The Right to Rent was bad for landlords and tenants alike, write the Residential Landlords Association.
On Friday, the High Court ruled that the government’s Right to Rent scheme, a key part of its “hostile environment” approach to illegal immigration, breaches human rights law.
Under the Right to Rent private landlords have, for the past few years, been responsible for checking the immigration status of their tenants – with the prospect of prosecution if they know or have “reasonable cause to believe” that the property they are letting is occupied by someone who does not have the right to rent in the UK. Academics at Oxford University suggest that the foreign-born population is almost three times as likely to be in the private rental sector compared to the UK-born population.
The Residential Landlords Association (RLA), which has opposed the policy from its very inception, joined with Liberty to intervene in a case brought by the Joint Council for the Welfare of Immigrants (JCWI), to have the policy declared as incompatible with human rights law. The grounds were that it was leading to discrimination against non-UK nationals who might be in the country legitimately and British ethnic minorities.
Such concerns were highlighted starkly in recent research by the RLA which found that the fear of getting things wrong led to 44 per cent of private landlords being less likely to rent to those without a British passport. It found also that 53 per cent of landlords were less likely to rent to those with limited time to remain in the UK, whilst 20 per cent said that they were less likely to consider letting property to EU or EEA nationals. Similar findings have been found by the JCWI. Significantly, during the course of the case government research emerged which confirmed a significant proportion of landlords were unwilling to rent to people without British passports.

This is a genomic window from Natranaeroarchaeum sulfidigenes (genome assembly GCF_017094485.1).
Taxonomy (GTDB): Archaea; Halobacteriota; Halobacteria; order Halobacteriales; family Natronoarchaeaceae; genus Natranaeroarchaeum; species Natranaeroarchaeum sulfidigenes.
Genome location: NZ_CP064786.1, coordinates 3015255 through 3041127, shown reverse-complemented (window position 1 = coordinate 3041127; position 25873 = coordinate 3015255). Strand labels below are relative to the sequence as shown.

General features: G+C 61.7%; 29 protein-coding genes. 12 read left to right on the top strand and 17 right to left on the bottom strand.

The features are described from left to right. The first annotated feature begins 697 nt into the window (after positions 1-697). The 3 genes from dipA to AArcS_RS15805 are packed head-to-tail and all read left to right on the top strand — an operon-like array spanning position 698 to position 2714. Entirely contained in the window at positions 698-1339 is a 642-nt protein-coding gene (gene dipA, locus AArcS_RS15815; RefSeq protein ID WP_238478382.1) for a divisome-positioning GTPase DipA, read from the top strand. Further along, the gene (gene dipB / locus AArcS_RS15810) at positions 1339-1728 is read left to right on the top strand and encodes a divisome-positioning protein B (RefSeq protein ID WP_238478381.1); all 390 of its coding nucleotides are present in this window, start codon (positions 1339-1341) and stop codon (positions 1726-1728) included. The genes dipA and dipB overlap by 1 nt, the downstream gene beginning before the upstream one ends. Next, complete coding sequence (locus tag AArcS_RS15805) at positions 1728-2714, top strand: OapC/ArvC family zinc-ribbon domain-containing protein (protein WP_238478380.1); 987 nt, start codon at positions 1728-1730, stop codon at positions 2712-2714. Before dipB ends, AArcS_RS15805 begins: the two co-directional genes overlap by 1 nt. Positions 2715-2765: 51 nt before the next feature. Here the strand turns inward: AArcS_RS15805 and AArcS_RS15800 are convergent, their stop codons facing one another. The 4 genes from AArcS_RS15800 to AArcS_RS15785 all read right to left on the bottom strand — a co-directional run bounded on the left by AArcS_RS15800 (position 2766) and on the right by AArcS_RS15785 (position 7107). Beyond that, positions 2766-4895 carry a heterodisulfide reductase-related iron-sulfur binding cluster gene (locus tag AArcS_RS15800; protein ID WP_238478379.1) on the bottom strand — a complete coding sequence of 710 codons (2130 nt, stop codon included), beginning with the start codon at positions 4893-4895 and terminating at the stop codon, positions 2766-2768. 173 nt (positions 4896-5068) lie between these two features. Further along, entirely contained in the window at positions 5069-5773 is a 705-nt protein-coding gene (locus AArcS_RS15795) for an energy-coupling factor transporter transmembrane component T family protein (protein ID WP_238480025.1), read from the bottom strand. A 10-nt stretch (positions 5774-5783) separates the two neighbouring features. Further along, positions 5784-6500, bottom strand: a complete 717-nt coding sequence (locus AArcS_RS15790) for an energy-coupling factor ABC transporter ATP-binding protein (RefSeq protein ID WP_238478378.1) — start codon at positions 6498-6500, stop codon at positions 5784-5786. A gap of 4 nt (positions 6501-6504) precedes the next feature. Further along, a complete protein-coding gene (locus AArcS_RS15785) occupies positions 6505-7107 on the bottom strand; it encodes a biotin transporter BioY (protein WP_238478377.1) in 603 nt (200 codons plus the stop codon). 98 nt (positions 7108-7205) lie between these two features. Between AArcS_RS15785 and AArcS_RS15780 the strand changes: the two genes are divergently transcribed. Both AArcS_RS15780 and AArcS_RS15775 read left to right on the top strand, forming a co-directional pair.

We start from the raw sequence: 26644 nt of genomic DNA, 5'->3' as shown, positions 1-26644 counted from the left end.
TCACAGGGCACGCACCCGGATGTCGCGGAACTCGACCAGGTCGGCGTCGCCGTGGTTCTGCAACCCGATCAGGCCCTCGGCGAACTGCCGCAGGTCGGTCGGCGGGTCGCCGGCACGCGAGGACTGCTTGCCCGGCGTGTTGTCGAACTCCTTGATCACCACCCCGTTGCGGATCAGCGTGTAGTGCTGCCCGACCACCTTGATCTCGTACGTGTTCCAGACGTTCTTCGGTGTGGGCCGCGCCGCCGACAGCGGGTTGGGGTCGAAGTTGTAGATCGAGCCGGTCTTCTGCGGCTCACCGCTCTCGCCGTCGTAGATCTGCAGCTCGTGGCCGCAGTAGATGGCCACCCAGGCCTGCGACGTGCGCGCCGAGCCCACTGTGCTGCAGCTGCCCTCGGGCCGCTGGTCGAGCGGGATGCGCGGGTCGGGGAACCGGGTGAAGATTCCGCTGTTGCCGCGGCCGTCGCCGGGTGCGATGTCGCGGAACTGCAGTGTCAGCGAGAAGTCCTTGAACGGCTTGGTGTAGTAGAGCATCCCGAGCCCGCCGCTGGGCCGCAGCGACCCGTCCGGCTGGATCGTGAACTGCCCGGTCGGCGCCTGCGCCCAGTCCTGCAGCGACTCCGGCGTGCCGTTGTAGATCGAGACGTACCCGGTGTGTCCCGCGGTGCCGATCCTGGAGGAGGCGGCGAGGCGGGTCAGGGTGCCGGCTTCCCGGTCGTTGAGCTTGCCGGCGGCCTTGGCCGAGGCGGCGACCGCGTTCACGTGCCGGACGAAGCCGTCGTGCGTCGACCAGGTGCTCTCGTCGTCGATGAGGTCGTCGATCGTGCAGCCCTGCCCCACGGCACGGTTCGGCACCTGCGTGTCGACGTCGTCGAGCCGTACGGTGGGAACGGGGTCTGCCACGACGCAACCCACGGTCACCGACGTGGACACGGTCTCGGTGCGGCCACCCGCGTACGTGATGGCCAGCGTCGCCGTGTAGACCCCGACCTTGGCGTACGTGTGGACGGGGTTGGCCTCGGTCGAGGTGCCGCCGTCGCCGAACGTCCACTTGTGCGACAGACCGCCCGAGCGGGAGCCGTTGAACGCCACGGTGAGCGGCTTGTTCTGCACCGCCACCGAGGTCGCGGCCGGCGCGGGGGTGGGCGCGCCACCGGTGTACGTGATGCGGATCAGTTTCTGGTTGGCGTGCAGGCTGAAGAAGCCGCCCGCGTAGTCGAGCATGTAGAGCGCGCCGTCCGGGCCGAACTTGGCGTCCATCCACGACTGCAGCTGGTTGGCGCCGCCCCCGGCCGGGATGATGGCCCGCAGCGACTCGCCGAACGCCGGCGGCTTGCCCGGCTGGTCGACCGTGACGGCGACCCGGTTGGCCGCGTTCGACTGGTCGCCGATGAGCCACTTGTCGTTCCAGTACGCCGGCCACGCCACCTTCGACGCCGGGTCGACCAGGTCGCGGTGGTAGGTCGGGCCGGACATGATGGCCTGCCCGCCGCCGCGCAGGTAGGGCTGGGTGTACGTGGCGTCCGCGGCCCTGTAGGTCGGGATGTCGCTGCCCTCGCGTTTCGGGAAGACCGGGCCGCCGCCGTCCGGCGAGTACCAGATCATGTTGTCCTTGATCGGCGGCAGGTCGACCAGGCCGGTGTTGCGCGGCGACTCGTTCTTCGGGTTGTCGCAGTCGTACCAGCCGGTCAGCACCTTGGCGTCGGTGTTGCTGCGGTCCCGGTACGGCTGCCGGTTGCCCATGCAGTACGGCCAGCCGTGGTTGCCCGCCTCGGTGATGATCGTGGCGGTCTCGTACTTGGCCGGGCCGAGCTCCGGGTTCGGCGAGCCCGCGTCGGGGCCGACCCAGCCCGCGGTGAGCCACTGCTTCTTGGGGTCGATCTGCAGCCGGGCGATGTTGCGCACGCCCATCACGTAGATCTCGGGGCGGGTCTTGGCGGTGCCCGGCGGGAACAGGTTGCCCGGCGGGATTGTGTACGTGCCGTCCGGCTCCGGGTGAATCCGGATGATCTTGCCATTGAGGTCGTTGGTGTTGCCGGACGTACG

Delivering his verdict in the High Court today, Mr Justice Martin Spencer ruled that the scheme breached the European Convention on Human Rights on the basis that it led to discrimination against non-UK nationals with the right to rent and British ethnic minorities.
In a damming verdict, Mr Justice Spencer concluded that discrimination by landlords was taking place “because of the scheme.” He went on to state that “the government’s own evaluation failed to consider discrimination on grounds of nationality at all, only on grounds of ethnicity”.
The judge continued that the Right to Rent “does not merely provide the occasion or opportunity for private landlords to discriminate but causes them to do so where otherwise they would not”, describing such discrimination by landlords a being “logical and wholly predicable” when faced with potential sanctions and penalties for getting things wrong.
The ruling comes following a report published last year by David Bolt, Independent Chief Inspector of Borders and Immigration, which concluded that the Right to Rent has “yet to demonstrate its worth as a tool to encourage immigration compliance” and that the Home Office was “failing to coordinate, maximise or even measure effectively its use, while at the same time doing little to address the concerns of stakeholders”.
The RLA has written to the Home Secretary seeking an urgent meeting and is calling on the Government to accept the decision and scrap the Right to Rent entirely.
Landlords should not be used as untrained border police, papering over cracks in the existing border force regime. Ministers should scrap what is a bad policy and consider what else can be done to sensibly manage migration without causing unnecessary friction between tenants and landlords.
John Stewart is policy manager for the Residential Landlords Association. It tweets @RLA_News.This article is from the CityMetric archive: some formatting and images may not be present.